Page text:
MATTHEW FOX (Jack Shepard) Age: 38 Casting backstory He clearly impressed Abrams at his audition, because the cocreator let Fox read the entire top-secret pilot script. "He kept running in and out of the room every 20 minutes going, 'Do you like it, do you like it?' I said, 'I'm loving it, but you have to let me finish it!'" says Fox. Our favorite moment Hard to pick one, but we'll say Jack's calm command in the postcrash maelstrom. His favorite moment When Sawyer realizes he'd met Jack's father. "I love that there's all these very subtle interminglings even before they got on the plane--and it has so much to do with destiny and fate and why these people ended up on this particular flight and why it was doomed to go down." Least favorite conspiracy theory That it's purgatory. "[The show] has a lot of redemptive themes which could be metaphorical for purgatory. But them actually not being living, breathing human beings? It takes away the stakes of life and death." Burning question Early on, Jack found some skeletons and a pouch containing black-and-white rocks. Explain. "The black-and-white stones have been a recurring theme in the show," says Lindelof (e.g. Locke's favorite board game, backgammon, and the mysterious Black Rock). "We know who those skeletons are, what they're story was, and why they were doing with those stones. But that's a question we won't be answering this season."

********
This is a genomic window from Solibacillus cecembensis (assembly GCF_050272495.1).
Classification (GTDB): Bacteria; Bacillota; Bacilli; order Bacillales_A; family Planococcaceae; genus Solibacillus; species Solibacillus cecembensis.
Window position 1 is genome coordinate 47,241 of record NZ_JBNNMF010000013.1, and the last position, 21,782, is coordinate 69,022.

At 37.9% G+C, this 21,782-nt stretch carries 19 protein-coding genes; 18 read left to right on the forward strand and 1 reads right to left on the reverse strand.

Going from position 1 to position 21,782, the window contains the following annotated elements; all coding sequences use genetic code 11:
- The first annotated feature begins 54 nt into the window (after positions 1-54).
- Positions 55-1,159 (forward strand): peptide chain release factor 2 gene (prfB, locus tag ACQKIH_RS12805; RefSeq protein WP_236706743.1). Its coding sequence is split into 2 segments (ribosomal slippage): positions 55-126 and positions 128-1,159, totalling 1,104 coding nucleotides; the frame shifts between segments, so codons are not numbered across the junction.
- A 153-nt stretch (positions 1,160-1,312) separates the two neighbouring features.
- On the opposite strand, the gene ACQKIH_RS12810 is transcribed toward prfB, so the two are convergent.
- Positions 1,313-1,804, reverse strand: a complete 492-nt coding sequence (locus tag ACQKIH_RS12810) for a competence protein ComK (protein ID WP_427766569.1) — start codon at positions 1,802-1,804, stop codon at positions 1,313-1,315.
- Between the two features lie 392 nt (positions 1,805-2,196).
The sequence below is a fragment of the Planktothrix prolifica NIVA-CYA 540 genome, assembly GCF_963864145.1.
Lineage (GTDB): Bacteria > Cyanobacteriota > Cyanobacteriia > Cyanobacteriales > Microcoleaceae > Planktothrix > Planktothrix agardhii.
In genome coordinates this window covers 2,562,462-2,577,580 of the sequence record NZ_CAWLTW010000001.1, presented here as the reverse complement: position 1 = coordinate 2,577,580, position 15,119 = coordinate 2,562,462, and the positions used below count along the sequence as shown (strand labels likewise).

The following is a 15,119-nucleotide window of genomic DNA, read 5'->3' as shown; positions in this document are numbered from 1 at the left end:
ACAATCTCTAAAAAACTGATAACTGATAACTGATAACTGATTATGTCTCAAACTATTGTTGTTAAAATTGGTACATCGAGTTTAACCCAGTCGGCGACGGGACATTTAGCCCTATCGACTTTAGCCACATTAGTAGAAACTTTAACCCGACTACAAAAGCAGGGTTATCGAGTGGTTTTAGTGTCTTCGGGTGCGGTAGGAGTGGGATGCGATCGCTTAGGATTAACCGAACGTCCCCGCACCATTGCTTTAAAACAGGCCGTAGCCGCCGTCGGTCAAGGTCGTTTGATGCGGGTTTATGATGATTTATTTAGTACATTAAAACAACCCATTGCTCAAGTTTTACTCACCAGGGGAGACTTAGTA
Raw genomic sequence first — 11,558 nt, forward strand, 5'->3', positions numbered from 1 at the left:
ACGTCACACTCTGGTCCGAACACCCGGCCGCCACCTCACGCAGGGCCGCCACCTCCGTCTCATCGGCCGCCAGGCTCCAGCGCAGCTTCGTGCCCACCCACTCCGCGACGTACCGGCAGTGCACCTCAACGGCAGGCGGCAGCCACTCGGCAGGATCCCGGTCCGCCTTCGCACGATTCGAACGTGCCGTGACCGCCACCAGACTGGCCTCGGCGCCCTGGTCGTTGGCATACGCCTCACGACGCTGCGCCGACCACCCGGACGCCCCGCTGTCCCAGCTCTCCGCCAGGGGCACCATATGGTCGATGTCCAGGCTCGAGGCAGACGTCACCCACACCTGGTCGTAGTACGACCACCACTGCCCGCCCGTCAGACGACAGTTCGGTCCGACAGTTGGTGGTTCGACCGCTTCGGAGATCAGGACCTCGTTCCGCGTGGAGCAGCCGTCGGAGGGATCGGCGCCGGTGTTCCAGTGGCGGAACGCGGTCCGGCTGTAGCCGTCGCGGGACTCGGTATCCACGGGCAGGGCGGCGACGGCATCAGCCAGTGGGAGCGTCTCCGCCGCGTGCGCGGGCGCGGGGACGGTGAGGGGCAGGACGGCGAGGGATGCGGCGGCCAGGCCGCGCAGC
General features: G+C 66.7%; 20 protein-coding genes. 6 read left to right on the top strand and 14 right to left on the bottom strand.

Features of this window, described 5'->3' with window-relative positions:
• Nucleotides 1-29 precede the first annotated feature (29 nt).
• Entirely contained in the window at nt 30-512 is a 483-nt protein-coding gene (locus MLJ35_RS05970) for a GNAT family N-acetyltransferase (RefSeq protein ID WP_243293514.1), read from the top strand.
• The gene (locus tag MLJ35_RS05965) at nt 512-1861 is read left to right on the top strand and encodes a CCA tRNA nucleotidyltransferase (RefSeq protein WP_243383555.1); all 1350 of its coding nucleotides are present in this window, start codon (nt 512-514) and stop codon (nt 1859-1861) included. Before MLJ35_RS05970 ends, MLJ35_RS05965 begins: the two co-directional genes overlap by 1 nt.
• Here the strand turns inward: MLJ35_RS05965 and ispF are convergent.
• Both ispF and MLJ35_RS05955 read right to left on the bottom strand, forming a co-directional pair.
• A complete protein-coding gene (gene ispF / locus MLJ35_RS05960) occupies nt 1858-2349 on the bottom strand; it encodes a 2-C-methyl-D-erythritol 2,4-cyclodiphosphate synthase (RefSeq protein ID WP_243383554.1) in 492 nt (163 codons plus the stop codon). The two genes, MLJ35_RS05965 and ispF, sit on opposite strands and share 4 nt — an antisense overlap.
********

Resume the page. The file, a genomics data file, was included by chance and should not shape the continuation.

JOSH HOLLOWAY (Sawyer) Age 35 Casting backstory The drawling Georgia native had only 12 hours to prep an audition for the role of Sawyer, then written as a fast-talking upstate New York con man. "I just threw the [Buffalo] accent out the window--I knew they'd laugh at me if I tried it. I think, that's what they were looking for, someone who was like, 'Oh, f--- it.'" Our favorite moment Staring down the boar with the same bloodthirsty passion that led him to shoot the man he thought was responsible for his parents' murder-suicide . . . only to put his gun away. His favorite moment "Right before the kiss [with Kate]. The buildup to that--the excitement, the tension, the sex between them--is cool." If he could change one thing about Sawyer . . . "I'd make his hair less frickin' annoying. I mean, it looks cool, but it's constantly in my way." On keeping TV's biggest secrets "No one ever cared about anything I was in before, so when everyone started asking me things, I was like, 'Blah blah blah.' The best way for me not to do that is for [the writers] not to tell me s---." Burning question Sawyer's backstory intersects with the Jack and Shannon/Boone histories. Does his pre-island life converge with any or all of the others? "No comment," says Lindelof. "But we'll see, before the end of the season, why he popped up in Boone's flashback."